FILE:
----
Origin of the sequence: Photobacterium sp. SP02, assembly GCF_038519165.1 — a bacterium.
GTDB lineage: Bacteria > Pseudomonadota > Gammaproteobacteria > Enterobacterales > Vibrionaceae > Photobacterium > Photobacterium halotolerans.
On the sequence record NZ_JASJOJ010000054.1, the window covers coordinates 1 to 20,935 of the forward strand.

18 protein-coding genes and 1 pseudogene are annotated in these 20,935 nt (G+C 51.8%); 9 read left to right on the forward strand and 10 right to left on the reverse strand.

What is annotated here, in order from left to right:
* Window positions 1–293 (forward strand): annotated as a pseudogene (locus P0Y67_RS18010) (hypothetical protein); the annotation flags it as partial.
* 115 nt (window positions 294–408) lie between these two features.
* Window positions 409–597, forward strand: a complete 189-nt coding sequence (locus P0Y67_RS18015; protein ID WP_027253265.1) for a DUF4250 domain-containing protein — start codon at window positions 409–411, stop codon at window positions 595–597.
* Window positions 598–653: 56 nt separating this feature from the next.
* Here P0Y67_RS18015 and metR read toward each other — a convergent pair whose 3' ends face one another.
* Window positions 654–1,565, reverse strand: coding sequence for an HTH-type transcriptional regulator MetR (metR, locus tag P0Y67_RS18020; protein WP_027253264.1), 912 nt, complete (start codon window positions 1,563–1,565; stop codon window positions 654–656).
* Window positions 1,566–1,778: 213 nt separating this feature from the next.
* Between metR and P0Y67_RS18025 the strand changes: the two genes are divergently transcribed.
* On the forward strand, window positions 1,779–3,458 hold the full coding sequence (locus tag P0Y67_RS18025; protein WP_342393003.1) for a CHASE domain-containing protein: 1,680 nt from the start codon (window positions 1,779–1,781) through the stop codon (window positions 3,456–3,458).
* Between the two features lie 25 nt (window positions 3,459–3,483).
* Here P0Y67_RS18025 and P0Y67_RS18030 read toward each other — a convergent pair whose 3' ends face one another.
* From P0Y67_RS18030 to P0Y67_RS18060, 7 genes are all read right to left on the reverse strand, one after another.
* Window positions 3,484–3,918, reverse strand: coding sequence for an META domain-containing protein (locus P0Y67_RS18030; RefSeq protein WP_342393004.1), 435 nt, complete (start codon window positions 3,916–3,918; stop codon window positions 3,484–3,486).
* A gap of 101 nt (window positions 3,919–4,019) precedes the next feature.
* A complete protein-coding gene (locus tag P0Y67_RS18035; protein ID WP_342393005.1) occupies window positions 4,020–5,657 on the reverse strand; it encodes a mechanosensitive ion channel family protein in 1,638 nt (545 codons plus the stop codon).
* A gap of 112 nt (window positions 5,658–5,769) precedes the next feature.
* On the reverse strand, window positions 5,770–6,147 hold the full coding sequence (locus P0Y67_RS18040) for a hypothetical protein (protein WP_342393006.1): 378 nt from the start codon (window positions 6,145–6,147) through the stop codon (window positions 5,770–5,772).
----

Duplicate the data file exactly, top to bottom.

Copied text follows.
Origin of the sequence: Photobacterium sp. SP02, assembly GCF_038519165.1 — a bacterium.
GTDB lineage: Bacteria > Pseudomonadota > Gammaproteobacteria > Enterobacterales > Vibrionaceae > Photobacterium > Photobacterium halotolerans.
On the sequence record NZ_JASJOJ010000054.1, the window covers coordinates 1 to 20,935 of the forward strand.

18 protein-coding genes and 1 pseudogene are annotated in these 20,935 nt (G+C 51.8%); 9 read left to right on the forward strand and 10 right to left on the reverse strand.

What is annotated here, in order from left to right:
* Window positions 1–293 (forward strand): annotated as a pseudogene (locus P0Y67_RS18010) (hypothetical protein); the annotation flags it as partial.
* 115 nt (window positions 294–408) lie between these two features.
* Window positions 409–597, forward strand: a complete 189-nt coding sequence (locus P0Y67_RS18015; protein ID WP_027253265.1) for a DUF4250 domain-containing protein — start codon at window positions 409–411, stop codon at window positions 595–597.
* Window positions 598–653: 56 nt separating this feature from the next.
* Here P0Y67_RS18015 and metR read toward each other — a convergent pair whose 3' ends face one another.
* Window positions 654–1,565, reverse strand: coding sequence for an HTH-type transcriptional regulator MetR (metR, locus tag P0Y67_RS18020; protein WP_027253264.1), 912 nt, complete (start codon window positions 1,563–1,565; stop codon window positions 654–656).
* Window positions 1,566–1,778: 213 nt separating this feature from the next.
* Between metR and P0Y67_RS18025 the strand changes: the two genes are divergently transcribed.
* On the forward strand, window positions 1,779–3,458 hold the full coding sequence (locus tag P0Y67_RS18025; protein WP_342393003.1) for a CHASE domain-containing protein: 1,680 nt from the start codon (window positions 1,779–1,781) through the stop codon (window positions 3,456–3,458).
* Between the two features lie 25 nt (window positions 3,459–3,483).
* Here P0Y67_RS18025 and P0Y67_RS18030 read toward each other — a convergent pair whose 3' ends face one another.
* From P0Y67_RS18030 to P0Y67_RS18060, 7 genes are all read right to left on the reverse strand, one after another.
* Window positions 3,484–3,918, reverse strand: coding sequence for an META domain-containing protein (locus P0Y67_RS18030; RefSeq protein WP_342393004.1), 435 nt, complete (start codon window positions 3,916–3,918; stop codon window positions 3,484–3,486).
* A gap of 101 nt (window positions 3,919–4,019) precedes the next feature.
* A complete protein-coding gene (locus tag P0Y67_RS18035; protein ID WP_342393005.1) occupies window positions 4,020–5,657 on the reverse strand; it encodes a mechanosensitive ion channel family protein in 1,638 nt (545 codons plus the stop codon).
* A gap of 112 nt (window positions 5,658–5,769) precedes the next feature.
* On the reverse strand, window positions 5,770–6,147 hold the full coding sequence (locus P0Y67_RS18040) for a hypothetical protein (protein WP_342393006.1): 378 nt from the start codon (window positions 6,145–6,147) through the stop codon (window positions 5,770–5,772).